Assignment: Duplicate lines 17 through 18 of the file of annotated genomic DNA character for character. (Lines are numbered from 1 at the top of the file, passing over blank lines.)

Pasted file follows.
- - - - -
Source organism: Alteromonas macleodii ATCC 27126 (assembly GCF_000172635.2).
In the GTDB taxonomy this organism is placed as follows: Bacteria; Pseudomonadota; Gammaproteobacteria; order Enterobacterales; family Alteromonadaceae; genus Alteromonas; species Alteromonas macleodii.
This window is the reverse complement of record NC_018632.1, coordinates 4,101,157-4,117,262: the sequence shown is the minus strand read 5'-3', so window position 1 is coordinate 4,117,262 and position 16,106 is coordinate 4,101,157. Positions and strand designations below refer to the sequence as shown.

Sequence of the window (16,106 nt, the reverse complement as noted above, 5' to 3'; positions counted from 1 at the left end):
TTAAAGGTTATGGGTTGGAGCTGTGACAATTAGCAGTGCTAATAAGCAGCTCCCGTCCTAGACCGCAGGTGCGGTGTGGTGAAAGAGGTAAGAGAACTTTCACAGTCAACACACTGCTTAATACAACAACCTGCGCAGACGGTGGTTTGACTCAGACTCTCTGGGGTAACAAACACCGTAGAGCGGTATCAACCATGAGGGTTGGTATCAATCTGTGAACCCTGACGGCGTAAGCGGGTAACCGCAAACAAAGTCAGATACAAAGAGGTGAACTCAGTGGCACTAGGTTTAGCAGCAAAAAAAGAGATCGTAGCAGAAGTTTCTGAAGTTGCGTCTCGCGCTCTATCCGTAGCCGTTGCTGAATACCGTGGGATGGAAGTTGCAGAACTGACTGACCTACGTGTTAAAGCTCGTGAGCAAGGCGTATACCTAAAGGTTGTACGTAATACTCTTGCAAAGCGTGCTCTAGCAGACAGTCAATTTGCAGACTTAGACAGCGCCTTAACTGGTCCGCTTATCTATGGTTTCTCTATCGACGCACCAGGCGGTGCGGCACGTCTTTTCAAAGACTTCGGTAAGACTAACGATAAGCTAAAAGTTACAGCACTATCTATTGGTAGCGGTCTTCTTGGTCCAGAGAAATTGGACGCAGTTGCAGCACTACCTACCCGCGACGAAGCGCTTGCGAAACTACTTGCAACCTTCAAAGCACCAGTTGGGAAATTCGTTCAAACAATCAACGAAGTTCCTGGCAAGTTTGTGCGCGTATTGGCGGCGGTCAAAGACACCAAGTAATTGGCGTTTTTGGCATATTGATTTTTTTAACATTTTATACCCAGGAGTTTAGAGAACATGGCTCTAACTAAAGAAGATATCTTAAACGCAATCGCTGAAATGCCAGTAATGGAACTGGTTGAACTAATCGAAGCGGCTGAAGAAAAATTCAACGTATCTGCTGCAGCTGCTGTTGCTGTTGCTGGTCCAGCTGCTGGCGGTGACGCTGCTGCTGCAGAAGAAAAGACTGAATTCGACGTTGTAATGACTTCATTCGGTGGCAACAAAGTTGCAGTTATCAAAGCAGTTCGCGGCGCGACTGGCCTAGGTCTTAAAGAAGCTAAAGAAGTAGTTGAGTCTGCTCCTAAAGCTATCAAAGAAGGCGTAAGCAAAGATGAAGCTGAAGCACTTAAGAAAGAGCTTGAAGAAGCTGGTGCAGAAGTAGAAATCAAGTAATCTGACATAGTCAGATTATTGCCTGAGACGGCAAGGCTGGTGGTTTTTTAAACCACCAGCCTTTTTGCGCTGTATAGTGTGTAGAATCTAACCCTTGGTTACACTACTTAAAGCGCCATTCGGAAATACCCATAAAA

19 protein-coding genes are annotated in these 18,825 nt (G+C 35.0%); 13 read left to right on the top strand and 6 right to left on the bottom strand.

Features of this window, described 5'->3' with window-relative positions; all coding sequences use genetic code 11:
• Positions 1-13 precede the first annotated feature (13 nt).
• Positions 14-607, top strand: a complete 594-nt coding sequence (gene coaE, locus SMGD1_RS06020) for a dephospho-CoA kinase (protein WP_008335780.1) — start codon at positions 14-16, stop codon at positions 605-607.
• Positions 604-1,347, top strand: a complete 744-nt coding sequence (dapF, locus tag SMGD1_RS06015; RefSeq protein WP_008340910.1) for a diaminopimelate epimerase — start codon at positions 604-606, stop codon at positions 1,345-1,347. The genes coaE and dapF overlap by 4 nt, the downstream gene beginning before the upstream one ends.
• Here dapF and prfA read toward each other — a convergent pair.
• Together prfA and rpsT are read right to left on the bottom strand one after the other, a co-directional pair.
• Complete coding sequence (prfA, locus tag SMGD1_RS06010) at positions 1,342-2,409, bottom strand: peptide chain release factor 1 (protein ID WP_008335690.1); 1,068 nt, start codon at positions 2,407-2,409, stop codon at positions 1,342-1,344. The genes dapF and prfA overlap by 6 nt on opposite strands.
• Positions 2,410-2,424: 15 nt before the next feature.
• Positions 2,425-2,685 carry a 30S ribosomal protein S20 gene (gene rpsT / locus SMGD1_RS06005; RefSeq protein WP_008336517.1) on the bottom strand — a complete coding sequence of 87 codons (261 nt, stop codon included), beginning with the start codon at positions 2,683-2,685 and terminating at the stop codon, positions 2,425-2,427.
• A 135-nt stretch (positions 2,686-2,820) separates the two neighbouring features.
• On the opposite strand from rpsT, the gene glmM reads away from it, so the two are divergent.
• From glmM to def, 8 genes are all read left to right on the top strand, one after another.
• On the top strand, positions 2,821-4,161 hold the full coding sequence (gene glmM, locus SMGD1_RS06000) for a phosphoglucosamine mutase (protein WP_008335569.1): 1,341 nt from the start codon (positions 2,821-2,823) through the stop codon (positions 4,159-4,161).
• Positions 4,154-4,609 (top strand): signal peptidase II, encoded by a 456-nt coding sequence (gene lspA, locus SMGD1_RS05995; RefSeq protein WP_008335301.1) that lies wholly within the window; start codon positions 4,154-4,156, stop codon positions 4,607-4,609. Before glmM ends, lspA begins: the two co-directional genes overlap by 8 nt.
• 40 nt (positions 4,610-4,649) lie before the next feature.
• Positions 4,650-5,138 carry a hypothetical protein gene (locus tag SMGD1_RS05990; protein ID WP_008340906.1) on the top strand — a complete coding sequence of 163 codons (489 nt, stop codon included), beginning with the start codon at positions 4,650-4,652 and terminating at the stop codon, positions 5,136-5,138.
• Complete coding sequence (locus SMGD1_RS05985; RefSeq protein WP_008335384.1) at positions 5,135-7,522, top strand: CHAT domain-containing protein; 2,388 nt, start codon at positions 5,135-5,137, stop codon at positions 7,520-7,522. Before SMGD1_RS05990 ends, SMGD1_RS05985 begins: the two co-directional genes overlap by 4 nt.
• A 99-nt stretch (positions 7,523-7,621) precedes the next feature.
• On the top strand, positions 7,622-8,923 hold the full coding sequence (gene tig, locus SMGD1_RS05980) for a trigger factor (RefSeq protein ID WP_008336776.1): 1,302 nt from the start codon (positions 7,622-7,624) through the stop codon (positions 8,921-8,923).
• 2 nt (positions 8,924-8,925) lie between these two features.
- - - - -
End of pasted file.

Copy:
• On the opposite strand from rpsT, the gene glmM reads away from it, so the two are divergent.
• From glmM to def, 8 genes are all read left to right on the top strand, one after another.